Call Today 01383 721 621



Many sports clubs, musical societies, community groups, churches, student associations, heritage bodies and support groups are established as charitable unincorporated associations. An unincorporated association is formed through the agreement of a group of people who come together for non-commercial purposes and if you are a trustee of this type of organisation then you may have signed up to a lot more than you might have expected.

A relatively recent case involving this type of organisation and the implications for charity trustees is Davies v. Barnes Webster & Sons Ltd.  Mr Davies was a committee member of a rugby club which was an unincorporated association. The members agreed to have builders undertake redevelopment of the clubhouse for an agreed price but the contract also allowed for builders to recover any additional costs in respect of variations. These additional costs ended up being £147,000 and the builders issued a demand to Mr Davies to pay these.  Mr Davies argued that he could not be liable for the debt as he had not signed the contract and had not read the terms. However, the court held he was personally liable (along with the other committee members) for the debt.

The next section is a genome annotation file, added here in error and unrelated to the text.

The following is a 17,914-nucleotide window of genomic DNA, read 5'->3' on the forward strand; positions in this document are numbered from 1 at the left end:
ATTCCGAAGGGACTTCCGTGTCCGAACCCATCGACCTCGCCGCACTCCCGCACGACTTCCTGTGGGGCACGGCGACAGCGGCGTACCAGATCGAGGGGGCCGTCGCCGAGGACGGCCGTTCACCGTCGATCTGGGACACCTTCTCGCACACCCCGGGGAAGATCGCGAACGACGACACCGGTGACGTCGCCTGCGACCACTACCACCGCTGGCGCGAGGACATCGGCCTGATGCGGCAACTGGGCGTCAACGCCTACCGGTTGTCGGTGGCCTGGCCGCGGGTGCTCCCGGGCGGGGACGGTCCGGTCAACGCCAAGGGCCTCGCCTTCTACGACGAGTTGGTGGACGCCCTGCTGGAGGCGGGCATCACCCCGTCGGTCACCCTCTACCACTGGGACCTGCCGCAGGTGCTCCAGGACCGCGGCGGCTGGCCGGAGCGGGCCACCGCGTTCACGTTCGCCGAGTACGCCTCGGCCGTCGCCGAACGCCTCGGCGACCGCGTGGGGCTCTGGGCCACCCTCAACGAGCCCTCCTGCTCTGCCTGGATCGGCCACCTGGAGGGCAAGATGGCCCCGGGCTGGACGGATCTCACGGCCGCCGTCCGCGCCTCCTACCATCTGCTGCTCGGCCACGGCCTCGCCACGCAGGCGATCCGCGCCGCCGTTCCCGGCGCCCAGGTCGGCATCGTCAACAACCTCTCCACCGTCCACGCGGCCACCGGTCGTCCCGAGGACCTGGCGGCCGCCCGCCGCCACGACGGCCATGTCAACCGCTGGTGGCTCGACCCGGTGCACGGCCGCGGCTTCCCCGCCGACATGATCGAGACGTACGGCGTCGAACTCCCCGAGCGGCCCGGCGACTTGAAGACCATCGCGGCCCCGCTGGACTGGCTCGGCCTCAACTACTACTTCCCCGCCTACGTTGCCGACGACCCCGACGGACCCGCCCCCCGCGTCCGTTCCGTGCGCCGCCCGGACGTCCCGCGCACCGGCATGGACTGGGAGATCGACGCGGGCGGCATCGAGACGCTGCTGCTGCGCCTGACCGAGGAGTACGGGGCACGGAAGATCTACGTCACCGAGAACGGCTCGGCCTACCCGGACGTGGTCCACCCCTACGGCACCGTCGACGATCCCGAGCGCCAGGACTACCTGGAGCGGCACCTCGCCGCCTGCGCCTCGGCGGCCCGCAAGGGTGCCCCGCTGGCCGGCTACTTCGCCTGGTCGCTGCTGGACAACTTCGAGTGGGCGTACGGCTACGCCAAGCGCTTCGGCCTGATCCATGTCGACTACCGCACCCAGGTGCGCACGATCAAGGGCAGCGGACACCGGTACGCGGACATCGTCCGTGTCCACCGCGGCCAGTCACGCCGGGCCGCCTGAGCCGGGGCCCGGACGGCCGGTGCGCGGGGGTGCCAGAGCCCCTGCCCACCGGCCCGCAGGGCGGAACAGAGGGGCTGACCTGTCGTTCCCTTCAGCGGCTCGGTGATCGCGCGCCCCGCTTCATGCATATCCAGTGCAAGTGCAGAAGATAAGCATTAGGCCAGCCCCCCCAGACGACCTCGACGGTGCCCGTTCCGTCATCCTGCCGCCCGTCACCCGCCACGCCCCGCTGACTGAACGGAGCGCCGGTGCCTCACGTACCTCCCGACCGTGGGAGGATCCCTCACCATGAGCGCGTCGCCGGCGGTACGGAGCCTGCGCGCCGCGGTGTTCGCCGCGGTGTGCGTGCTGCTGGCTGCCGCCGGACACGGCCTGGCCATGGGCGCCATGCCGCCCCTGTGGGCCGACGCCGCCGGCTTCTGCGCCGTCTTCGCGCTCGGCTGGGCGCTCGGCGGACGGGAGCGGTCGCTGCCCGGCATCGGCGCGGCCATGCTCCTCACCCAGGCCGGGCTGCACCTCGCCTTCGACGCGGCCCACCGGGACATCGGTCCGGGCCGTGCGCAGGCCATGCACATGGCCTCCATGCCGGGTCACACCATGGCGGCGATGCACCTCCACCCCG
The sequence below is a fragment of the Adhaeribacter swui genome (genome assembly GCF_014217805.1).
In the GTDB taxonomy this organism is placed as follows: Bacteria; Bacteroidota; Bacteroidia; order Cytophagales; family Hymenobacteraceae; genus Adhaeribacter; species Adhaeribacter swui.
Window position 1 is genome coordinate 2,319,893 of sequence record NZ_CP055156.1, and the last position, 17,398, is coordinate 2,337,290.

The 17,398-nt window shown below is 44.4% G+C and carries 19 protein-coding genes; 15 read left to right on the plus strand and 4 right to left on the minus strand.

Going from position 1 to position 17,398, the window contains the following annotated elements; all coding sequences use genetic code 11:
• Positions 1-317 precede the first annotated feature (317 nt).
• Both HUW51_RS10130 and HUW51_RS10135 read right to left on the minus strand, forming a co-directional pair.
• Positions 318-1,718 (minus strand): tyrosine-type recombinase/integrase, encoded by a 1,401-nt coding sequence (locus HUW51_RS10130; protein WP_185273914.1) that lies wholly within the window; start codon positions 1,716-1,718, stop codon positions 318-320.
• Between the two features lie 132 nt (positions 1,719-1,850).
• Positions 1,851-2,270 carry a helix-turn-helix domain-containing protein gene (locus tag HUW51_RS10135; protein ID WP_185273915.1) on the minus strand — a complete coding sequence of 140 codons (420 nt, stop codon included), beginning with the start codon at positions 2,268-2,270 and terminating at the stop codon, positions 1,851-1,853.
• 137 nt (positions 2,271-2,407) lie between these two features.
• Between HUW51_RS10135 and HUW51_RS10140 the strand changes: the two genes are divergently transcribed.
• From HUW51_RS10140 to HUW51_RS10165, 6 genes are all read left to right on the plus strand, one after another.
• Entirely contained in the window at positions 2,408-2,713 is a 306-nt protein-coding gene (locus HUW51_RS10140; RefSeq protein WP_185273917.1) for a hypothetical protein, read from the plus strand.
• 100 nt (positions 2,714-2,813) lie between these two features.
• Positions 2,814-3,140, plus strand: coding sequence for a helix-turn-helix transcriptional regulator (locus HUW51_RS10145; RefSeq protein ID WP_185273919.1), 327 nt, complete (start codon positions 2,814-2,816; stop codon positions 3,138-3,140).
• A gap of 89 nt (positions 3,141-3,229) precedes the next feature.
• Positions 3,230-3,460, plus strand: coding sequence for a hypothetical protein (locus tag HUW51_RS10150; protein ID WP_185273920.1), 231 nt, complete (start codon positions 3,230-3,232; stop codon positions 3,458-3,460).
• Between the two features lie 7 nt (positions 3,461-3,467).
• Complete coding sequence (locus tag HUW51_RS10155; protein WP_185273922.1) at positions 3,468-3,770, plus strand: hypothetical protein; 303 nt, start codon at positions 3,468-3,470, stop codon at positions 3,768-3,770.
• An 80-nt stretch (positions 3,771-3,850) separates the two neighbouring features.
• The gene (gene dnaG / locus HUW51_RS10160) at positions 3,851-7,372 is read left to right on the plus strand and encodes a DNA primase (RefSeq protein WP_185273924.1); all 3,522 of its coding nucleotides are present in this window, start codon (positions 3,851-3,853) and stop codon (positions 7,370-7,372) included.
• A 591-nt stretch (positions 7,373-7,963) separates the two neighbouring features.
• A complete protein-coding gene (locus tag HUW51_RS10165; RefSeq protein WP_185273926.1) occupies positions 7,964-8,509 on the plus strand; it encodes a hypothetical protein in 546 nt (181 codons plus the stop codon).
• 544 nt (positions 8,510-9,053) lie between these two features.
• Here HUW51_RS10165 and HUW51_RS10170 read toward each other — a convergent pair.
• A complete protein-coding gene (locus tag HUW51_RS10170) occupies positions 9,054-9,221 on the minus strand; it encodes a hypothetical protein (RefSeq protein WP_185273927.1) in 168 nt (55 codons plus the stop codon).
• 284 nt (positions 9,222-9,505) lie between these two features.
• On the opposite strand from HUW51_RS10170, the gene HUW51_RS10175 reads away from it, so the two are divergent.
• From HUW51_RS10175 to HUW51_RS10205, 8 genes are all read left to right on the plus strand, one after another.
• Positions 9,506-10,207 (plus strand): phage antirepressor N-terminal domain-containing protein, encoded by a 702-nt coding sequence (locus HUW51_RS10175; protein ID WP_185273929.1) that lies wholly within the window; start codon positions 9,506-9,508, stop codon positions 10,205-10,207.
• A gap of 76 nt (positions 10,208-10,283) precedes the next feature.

According to OSCR’s records there are over 12,000 charitable unincorporated associations in Scotland so there are many individuals who are potentially at risk of unexpected claims and putting their personal assets in danger.

So now that I’ve got the bad news out of the way, here’s the good news! The good news is that charitable unincorporated associations can convert to a Scottish Charitable Incorporated Organisation (SCIO). The SCIO was introduced in 2011 and is a legal form which is designed specifically for the charity sector in Scotland. Its principal advantage over an unincorporated association is that it can hold property, enter into contracts, incur debts and sue/be sued in its own name. As such, there is no need for charity trustees to enter into transactions in their own name on behalf of the charity and therefore risk incurring personal liability for debts or claims.

If you are a charity trustee of an unincorporated association (or a trust) and would like more information on converting into a SCIO then please contact Angus McGuire on 01383 721621.

Leave a Reply